Story time! There was this one time that my check engine light came on out of the blue, so I took it to the mechanic who proceeded to do some testing. After worrying that I was potentially going to have a large repair bill, they found the problem: the gas cap needed to be replaced. For external hard drives, the “gas cap” is the USB cable, and it’s much cheaper than replacing an entire hard drive.
If it works… throw out that bad cable so you don’t try to use it again!
CHECK IF YOUR COMPUTER RECOGNIZES THE DRIVE
If you’re still having trouble at this point, we want to figure out if the computer is detecting the drive at all. The easiest way is to try and boot from it. If it’s detected then, we have some level of confidence that it’s being detected.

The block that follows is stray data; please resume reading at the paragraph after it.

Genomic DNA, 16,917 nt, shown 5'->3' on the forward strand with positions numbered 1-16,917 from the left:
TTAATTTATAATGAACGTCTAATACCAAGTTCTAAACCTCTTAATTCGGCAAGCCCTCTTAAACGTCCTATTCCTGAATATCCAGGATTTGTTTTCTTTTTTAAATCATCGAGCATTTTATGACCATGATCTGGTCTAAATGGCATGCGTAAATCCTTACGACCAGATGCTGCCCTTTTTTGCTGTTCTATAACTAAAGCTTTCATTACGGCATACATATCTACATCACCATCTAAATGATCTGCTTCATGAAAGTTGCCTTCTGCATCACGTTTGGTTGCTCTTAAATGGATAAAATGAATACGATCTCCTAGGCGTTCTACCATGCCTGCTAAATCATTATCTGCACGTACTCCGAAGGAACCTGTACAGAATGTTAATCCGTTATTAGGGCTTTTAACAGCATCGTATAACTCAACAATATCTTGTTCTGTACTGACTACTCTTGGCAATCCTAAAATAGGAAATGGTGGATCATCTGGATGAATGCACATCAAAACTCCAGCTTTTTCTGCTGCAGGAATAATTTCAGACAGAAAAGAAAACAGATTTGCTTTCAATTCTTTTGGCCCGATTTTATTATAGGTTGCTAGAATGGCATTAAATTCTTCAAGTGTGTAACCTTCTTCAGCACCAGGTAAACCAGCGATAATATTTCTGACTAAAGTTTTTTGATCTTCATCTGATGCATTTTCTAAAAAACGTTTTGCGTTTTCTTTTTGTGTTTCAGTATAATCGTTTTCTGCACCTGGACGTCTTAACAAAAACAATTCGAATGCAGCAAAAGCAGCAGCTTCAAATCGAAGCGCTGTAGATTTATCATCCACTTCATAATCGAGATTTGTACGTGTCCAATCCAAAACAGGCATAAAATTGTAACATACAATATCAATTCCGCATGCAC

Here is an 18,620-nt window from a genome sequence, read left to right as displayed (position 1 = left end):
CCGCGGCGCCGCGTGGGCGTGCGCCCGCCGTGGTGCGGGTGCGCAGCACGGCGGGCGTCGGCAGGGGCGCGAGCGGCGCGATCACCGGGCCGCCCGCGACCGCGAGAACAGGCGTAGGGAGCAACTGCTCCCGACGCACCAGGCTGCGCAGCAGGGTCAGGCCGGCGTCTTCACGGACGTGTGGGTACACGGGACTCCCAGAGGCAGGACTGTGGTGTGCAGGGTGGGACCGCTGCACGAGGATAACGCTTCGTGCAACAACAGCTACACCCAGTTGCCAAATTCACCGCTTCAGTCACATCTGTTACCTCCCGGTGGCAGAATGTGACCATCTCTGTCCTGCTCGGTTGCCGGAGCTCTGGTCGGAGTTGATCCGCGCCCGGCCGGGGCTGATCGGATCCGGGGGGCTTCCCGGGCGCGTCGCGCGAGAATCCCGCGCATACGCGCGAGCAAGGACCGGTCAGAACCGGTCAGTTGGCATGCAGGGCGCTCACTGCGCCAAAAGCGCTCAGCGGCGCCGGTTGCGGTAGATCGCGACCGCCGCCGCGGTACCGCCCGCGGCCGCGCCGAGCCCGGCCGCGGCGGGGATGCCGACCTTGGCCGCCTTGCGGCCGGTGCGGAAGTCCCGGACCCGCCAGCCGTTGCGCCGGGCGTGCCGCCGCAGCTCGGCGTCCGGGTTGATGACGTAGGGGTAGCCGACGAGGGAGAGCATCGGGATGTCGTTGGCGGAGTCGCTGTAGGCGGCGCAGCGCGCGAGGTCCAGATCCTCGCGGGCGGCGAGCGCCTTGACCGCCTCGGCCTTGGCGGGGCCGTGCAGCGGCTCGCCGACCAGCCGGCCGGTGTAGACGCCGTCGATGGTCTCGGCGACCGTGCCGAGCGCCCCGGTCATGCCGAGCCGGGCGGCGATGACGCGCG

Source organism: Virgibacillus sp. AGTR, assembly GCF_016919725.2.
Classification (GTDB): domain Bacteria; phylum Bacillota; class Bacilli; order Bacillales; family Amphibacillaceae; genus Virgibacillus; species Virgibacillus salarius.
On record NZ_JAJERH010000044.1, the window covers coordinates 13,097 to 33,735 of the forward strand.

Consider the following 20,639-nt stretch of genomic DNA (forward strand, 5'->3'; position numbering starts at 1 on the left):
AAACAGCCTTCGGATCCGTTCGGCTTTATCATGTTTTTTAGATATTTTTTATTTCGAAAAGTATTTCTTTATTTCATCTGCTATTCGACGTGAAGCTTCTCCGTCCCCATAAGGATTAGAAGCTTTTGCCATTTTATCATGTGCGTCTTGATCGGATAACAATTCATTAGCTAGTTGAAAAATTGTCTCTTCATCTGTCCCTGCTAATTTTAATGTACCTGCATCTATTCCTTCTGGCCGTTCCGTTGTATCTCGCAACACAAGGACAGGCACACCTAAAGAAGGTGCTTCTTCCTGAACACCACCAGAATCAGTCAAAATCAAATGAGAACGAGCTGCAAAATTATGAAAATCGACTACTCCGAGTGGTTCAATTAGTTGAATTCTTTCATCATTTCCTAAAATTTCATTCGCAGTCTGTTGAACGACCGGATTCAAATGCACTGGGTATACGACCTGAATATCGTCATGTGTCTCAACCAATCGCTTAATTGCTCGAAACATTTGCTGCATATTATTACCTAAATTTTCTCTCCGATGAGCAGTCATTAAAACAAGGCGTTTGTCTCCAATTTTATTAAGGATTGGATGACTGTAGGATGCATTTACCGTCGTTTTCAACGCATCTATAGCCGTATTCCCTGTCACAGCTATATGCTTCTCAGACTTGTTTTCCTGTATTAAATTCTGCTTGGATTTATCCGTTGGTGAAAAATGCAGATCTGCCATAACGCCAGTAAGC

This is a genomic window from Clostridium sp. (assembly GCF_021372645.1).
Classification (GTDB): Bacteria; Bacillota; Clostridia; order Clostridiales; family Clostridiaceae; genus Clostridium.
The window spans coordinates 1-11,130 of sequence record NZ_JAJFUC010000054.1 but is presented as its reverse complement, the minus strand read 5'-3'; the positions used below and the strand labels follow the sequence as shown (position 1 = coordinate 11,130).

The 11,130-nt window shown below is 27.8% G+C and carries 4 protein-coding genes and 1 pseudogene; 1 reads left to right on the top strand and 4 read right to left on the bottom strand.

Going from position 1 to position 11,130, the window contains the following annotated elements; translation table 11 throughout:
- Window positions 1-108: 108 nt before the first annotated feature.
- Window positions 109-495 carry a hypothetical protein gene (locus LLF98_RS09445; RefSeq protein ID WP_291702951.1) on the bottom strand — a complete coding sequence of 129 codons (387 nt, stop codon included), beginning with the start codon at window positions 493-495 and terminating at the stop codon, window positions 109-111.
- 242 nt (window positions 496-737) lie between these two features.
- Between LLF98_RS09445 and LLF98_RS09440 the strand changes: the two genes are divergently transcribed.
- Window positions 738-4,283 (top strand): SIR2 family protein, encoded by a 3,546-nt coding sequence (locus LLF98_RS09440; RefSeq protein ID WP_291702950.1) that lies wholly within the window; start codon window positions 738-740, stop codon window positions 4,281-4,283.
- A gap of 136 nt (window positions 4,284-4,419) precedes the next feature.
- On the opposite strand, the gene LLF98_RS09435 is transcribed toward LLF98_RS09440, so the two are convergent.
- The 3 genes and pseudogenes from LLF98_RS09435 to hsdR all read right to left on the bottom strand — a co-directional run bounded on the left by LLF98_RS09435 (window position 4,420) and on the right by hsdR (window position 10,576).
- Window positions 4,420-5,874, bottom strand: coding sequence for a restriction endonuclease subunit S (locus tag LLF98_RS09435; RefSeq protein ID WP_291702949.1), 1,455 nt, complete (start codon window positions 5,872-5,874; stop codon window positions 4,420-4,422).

I recommend this LifeHacker article on how to boot to a USB drive.
Just to be clear, we simply care that you get the option to boot from your external drive—you won’t actually be able to boot from it.
If it works… for some reason, your operating system is refusing to mount the drive. If you don’t need the data, a simple wipe / format of the drive may do the trick. Otherwise, hop down to the Recovering & Transferring Data section of the article. If this happens more than once, I recommend that you stop using the drive as soon as you can get a replacement.
TRY ANOTHER COMPUTER
For external drives, this is simple enough. Unplug it from your current computer and go try it on another and see if it’s detected.
If it works… it looks like there some sort of issue on your original computer. Try investigating further on your own, or call in the geek.
TEAR IT OUT, AND TRY AN EXTERNAL HD KIT
Now we’re at the point where we need to figure out if the hard drive enclosure is causing the problem. Google is your friend here—someone, somewhere has needed to free a hard drive from your same exact enclosure. I find that Googling “remove hard drive (insert model or brand name here)” should get you well on your way to finding a YouTube video or some written instructions.